While overall life expectancy has risen since the 1960s, the Harvard School of Public Health says poor people are even better at dying than they were back when Pappy would set his own broken leg with an ironing board and a rusty bicycle chain:
“There has always been a view in U.S. health policy that inequalities are more tolerable as long as everyone’s health is improving. There is now evidence that there are large parts of the population in the United States whose health has been getting worse for about two decades,” said Majid Ezzati, associate professor of international health at HSPH and lead author of the study.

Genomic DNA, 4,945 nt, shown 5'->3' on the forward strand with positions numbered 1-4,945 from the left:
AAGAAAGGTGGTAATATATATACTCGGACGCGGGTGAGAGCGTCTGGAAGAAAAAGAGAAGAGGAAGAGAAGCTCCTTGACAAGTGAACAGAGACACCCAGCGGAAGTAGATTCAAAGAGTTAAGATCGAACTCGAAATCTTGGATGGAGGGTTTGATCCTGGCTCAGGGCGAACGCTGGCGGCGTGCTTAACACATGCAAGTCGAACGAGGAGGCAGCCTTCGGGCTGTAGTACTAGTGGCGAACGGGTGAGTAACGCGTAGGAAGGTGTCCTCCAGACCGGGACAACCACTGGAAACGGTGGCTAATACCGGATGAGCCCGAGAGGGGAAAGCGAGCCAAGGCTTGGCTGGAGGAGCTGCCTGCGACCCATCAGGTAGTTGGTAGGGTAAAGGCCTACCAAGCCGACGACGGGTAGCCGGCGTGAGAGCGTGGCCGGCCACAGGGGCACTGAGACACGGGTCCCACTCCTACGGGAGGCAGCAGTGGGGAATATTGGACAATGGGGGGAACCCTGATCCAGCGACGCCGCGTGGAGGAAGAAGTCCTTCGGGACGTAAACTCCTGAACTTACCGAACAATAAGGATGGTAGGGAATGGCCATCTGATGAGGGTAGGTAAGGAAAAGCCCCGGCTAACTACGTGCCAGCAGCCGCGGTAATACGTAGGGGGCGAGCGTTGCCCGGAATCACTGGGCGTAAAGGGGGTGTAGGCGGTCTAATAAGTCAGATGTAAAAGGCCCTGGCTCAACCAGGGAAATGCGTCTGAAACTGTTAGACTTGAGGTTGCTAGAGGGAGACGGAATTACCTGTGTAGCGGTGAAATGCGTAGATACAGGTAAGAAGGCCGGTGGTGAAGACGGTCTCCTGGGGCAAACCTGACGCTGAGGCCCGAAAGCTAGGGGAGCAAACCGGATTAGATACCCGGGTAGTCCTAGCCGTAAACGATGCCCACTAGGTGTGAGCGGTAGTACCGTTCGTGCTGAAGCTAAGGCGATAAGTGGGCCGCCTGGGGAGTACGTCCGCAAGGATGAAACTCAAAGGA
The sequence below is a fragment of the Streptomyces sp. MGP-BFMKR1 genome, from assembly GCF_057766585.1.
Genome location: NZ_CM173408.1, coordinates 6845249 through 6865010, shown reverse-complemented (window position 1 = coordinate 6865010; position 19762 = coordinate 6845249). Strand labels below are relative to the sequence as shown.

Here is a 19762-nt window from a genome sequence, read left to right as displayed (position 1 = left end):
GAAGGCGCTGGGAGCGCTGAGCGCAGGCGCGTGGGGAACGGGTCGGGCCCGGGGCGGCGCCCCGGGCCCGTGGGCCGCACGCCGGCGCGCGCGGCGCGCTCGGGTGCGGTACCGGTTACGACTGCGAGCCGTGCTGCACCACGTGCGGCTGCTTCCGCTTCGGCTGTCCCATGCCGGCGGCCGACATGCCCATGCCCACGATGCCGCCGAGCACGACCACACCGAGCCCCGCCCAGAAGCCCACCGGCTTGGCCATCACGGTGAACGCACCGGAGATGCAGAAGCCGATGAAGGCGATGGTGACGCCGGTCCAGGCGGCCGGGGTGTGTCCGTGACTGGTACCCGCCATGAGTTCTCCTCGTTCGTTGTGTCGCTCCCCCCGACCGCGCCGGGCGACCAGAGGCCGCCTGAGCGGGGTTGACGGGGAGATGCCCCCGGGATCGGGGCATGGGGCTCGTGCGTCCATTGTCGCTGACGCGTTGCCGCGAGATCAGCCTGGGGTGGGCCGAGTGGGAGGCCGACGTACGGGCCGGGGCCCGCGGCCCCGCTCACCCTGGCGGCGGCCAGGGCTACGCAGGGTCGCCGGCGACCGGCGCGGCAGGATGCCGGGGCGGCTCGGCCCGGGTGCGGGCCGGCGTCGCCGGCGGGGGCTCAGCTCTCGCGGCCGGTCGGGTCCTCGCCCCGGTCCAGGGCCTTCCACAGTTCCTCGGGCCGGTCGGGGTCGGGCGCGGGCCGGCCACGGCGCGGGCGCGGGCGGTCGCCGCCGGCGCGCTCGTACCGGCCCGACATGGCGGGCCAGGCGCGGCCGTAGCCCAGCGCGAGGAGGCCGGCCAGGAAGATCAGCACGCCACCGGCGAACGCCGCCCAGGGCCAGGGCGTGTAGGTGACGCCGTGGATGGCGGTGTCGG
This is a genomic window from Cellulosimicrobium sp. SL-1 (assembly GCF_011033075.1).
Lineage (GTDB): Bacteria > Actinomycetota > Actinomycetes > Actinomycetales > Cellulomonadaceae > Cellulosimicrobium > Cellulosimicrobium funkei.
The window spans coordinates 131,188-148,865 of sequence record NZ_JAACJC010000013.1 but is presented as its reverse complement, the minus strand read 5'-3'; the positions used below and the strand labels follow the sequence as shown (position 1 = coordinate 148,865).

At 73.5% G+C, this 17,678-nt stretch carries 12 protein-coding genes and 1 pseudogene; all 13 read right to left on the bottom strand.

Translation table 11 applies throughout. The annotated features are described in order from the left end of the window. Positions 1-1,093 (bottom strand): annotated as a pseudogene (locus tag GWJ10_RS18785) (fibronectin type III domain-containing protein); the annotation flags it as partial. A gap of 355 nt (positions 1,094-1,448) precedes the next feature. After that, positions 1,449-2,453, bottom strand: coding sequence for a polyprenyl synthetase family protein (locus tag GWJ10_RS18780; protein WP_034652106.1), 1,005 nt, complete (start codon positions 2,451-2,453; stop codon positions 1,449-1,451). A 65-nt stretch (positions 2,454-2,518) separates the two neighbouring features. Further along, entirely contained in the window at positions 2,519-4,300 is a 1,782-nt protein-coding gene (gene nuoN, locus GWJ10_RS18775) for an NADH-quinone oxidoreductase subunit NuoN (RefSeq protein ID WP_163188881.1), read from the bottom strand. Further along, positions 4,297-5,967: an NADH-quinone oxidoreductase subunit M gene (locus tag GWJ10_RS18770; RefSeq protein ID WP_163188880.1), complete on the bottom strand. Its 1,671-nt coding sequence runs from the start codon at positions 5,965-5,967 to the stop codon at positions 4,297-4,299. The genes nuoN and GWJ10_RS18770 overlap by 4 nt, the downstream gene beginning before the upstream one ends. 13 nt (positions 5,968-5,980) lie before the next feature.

Fine, but where are these poor people exactly? My guess is they’re concentrated in suburban New Jersey and Massachusetts, with a strong contingent in the Bay Area.
Damn. Guess I was wrong:
The majority of the counties that had the worst downward swings in life expectancy were in the South, along the Mississippi River, and in Appalachia, extending into the southern portion of the Midwest and into Texas.
Public health outreach programs in areas like Appalachia are notoriously difficult to maintain over time, because local coordinators are often “ate.”
Life expectancy worsening or stagnating [Harvard Gazette]